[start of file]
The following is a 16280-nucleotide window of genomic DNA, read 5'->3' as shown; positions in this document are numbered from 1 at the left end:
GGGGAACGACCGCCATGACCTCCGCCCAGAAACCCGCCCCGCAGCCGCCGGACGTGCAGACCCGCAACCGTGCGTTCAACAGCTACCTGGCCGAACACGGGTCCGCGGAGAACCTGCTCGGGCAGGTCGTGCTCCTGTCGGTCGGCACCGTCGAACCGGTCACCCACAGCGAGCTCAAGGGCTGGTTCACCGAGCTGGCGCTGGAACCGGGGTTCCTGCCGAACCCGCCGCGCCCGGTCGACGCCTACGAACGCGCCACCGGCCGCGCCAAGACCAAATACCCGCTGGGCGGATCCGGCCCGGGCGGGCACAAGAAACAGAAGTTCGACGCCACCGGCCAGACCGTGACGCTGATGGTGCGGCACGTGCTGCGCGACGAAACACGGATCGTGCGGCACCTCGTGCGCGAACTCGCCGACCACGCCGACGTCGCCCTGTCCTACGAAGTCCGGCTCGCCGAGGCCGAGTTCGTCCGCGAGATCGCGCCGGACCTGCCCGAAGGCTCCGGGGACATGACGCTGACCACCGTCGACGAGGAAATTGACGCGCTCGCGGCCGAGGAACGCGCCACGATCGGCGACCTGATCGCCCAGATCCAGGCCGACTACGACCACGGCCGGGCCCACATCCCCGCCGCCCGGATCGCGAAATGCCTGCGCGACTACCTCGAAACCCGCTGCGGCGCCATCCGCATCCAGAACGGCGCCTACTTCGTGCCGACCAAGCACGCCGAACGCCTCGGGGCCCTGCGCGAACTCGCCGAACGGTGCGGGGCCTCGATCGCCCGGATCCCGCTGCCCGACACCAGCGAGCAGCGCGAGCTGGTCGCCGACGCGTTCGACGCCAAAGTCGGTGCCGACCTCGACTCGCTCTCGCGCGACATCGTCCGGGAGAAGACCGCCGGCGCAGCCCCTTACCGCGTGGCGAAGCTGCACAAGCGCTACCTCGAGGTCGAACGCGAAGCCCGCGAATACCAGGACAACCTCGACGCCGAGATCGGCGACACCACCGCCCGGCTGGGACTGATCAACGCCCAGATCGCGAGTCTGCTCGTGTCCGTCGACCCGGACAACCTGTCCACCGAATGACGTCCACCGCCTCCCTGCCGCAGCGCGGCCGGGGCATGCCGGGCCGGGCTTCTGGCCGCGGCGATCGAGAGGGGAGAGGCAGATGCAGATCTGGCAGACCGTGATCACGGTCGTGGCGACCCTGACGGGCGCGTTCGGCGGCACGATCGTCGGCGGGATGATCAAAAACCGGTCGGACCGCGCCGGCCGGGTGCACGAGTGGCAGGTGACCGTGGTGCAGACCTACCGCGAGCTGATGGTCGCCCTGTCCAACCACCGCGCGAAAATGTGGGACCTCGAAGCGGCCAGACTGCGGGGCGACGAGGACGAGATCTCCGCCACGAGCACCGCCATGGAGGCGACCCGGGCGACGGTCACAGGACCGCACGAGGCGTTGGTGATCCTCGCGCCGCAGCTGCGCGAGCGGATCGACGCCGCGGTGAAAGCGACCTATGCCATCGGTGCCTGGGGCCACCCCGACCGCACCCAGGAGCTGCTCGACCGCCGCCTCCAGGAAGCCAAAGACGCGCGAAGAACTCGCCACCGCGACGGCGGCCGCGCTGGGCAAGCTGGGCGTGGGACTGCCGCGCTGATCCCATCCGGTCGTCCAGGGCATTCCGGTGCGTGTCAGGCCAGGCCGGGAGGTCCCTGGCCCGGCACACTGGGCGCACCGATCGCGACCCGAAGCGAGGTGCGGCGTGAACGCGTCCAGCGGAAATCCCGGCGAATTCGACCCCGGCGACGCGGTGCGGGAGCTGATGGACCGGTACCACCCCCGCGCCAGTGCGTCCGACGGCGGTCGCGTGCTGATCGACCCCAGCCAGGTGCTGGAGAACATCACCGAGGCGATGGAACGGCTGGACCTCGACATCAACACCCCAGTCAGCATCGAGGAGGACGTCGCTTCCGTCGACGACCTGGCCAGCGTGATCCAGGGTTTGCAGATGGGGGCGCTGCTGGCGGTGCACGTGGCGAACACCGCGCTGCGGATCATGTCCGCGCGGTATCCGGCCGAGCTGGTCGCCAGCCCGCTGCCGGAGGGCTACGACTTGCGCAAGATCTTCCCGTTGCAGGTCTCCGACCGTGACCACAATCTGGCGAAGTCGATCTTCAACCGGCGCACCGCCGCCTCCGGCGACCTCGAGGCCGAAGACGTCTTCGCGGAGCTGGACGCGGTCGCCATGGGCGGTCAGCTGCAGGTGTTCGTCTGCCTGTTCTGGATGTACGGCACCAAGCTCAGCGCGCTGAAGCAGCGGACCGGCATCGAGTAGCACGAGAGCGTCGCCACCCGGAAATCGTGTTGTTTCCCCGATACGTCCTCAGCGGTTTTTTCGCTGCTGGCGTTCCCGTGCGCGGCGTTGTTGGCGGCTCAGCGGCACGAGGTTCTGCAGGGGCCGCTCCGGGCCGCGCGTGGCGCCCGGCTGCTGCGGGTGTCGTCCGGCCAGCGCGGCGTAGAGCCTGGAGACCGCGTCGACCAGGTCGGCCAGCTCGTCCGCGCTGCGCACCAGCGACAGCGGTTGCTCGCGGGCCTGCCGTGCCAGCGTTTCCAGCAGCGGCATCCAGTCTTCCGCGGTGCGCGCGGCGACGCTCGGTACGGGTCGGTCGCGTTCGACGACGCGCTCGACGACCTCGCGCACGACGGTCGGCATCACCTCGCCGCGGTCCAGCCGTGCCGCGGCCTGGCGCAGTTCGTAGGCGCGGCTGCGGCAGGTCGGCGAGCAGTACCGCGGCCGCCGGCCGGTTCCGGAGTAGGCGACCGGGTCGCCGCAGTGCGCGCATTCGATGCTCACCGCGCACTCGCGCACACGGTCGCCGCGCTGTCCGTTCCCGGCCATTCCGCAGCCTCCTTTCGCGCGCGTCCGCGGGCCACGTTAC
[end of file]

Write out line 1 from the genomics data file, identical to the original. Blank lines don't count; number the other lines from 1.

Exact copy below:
The following is a 16280-nucleotide window of genomic DNA, read 5'->3' as shown; positions in this document are numbered from 1 at the left end: